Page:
Op-ed: Unifying our community after hate
Jordan Barth advocates for healing within AU community
The racially motivated events which this op-ed references need no mentioning. The intended targets of hate have been unduly pained enough. They need no reminder of the details nor should the perpetrators receive the gratification of further coverage.
Our last University president, Neil Kerwin, eloquently said, “Racially charged acts of bigotry are done to instill fear and inflict pain in our community—especially at stressful times.” We, as a community, will not be fearful. We will not be frightened. We will not be intimidated. The perpetrators do not reflect the university community and the values we hold dear. Student Government President Dumpson’s courage and resolve serves as an inspiration to all of us.
My heart goes out to President Dumpson, members of the Alpha Kappa Alpha sorority, and those targeted by this despicable act. I share in the disgust verbalized by many. I'm deeply saddened and angered that such an attack occurred at our current or previous second home. American University is a place where we challenge preconceived notions, understand how things work, and society’s future leaders learn their trades.
While I keep those targeted in my thoughts and prayers, I do the same for the perpetrators. I understand that doing so is not easy given recent events.
I hope for a speedy but full and fair investigation of this racially motivated act. I hope that the perpetrators one day understand and overcome their prejudices so that they come to grips with the pain they've caused. Finally, I hope that the perpetrators receive due process, as provided under law and the student conduct code. We must not rush to judgment and prejudice further action, taken either by University officials or the Metropolitan Police Department.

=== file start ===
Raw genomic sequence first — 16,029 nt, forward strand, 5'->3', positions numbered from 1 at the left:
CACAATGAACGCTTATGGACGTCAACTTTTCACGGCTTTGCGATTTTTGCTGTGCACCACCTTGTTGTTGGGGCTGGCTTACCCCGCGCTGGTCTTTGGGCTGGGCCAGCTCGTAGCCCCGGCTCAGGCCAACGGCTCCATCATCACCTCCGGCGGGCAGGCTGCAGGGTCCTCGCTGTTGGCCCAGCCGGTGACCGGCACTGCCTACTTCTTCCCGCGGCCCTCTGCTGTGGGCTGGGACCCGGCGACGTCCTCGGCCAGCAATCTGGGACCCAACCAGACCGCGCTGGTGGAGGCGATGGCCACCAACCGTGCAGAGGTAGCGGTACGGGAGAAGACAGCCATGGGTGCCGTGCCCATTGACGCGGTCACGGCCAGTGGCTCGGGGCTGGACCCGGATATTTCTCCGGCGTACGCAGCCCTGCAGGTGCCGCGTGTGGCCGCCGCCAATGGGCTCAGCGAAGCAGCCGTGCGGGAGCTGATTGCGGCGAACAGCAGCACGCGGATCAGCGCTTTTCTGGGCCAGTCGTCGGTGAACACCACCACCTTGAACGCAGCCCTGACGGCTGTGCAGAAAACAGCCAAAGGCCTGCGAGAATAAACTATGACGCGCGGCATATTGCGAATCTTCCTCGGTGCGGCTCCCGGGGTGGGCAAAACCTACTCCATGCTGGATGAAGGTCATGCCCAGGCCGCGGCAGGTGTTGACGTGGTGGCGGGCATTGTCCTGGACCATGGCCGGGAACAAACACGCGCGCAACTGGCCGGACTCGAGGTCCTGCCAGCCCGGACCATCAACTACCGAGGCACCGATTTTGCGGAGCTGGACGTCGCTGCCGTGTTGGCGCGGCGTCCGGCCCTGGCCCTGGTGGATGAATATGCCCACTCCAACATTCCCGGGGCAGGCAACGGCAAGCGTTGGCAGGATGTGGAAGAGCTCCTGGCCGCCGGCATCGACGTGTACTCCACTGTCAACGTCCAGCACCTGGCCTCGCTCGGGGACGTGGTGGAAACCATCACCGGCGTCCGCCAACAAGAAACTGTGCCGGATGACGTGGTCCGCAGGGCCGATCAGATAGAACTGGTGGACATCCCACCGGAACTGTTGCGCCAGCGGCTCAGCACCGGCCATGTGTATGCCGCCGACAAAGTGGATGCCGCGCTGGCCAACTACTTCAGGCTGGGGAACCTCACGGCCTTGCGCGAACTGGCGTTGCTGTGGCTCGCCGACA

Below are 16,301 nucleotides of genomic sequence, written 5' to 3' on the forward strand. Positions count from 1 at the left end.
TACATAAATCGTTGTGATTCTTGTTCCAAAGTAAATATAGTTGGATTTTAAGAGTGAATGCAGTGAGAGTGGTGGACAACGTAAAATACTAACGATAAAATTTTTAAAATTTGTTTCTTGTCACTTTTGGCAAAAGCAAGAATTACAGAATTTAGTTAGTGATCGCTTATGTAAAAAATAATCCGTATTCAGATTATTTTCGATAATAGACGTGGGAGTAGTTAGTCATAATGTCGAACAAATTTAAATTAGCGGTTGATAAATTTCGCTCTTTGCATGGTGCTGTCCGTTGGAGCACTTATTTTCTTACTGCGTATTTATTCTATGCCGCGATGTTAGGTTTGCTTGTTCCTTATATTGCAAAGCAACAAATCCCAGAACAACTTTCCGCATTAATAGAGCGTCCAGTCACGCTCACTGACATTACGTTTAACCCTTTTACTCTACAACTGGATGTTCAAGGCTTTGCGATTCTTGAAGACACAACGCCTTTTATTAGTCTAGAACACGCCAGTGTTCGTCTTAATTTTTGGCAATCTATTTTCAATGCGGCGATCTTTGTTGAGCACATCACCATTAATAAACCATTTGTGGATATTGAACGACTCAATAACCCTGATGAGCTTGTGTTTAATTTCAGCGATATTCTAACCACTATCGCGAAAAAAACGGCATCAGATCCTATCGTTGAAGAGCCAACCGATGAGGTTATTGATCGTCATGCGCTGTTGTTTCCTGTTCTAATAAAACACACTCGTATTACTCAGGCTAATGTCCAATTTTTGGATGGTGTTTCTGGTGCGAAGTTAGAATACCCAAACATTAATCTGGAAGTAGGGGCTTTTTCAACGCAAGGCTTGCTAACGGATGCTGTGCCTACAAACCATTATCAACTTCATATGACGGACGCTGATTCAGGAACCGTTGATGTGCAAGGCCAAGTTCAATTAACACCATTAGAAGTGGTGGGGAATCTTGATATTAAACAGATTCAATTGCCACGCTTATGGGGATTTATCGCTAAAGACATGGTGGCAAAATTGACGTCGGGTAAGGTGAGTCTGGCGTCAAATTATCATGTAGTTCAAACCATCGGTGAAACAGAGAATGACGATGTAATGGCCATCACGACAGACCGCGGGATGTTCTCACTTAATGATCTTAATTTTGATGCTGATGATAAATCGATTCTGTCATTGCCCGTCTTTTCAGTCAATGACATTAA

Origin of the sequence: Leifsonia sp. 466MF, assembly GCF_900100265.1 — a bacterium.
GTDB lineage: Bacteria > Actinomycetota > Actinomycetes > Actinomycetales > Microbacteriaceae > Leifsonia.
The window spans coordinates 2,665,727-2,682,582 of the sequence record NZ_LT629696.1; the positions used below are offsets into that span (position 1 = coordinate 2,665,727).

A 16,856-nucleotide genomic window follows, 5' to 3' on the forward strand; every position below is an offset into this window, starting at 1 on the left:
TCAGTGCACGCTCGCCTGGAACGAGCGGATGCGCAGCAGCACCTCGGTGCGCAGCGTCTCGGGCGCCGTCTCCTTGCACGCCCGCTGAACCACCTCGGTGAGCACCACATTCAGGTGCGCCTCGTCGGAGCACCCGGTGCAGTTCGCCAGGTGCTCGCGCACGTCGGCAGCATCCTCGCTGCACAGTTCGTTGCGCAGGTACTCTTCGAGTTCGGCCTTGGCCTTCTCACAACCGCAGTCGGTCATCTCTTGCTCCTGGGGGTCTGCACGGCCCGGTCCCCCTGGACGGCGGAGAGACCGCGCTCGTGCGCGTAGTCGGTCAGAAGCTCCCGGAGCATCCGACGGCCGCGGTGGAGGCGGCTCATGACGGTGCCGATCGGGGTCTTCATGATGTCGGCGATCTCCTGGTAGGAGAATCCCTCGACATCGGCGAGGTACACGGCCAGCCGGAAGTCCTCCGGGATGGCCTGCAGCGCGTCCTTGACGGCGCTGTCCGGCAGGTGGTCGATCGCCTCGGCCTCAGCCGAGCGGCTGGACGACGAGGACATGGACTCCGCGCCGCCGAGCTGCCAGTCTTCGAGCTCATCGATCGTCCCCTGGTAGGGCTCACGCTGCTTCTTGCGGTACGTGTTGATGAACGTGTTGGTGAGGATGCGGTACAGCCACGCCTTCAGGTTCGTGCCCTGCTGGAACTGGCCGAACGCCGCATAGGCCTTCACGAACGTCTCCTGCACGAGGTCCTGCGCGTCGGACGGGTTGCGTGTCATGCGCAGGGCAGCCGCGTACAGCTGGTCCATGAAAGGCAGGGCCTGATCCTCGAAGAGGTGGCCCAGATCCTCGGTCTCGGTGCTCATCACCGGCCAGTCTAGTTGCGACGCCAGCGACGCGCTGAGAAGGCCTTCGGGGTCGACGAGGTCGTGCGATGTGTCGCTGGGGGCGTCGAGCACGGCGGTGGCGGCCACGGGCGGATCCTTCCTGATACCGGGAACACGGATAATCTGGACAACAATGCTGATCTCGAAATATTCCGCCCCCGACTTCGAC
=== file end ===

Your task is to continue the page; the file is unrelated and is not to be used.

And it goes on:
As University police and senior officials, with assistance from MPD, investigate, I have been asking myself, “what now?”
Policy change is needed. A more open and transparent student conduct process that is FERPA compliant and provides due process for accusers and the accused alike is a substantive first step. The President’s Council on Diversity and Inclusion, with the help of senior administration, considering a complete rewrite of the University’s discrimination and harassment policies is another substantive step. However, the success of these changes hinge upon whether we can undertake them with civility and respect for one another. No policy change or campus-wide discussion can substitute for reinserting civility within our daily interactions.
It is too easy to call each other names and play the blame game when such incidents occur. Harder, but more fulfilling, is looking within. We, as individuals, must reflect.
We should be asking ourselves: How did we contribute to creating an environment in which such actions could occur? What can we do to prevent a repeat occurrence?
Name calling and projecting responsibility onto others only instigates further tension and vitriol. Our polarizing discourse and connections have provided the underpinnings for such vitriol. We, as a community and society at large, must buck the current trend of polarization. We have an opportunity to demonstrate that regardless of race, color or creed, all will be welcomed into the American University family.
Now, all families have their squabbles and disagreements. However, we cannot let our squabbles and disagreements define us. We can disagree with friends and classmates, staff members and administrators without rising to today’s level of antagonism and vitriol. Outgoing President Kerwin, incoming President Matthews-Burwell, Provost Bass and others in positions of authority are good people who care about seeing us succeed and improving our institution.
Those who disagree may posit that my view is naive, unrealistic or that such a community can't exist. To those who have that concern, I remind them of former classmates and colleagues who compose the ranks of our alumni. They have become Fulbright scholars, Boren scholars, Truman scholars, won NSF grants, worked as senior policymakers and were recognized for excellence in their communities or in their fields of expertise. In 2015, the President of the United States spoke at the university and delivered a major address of his presidency. If that does not give hope for the future, we will just have to disagree.
We can do better.
Hate has no place.
Jordan Barth is a 2016 graduate from the School of Public Affairs and a Master of Public Policy candidate.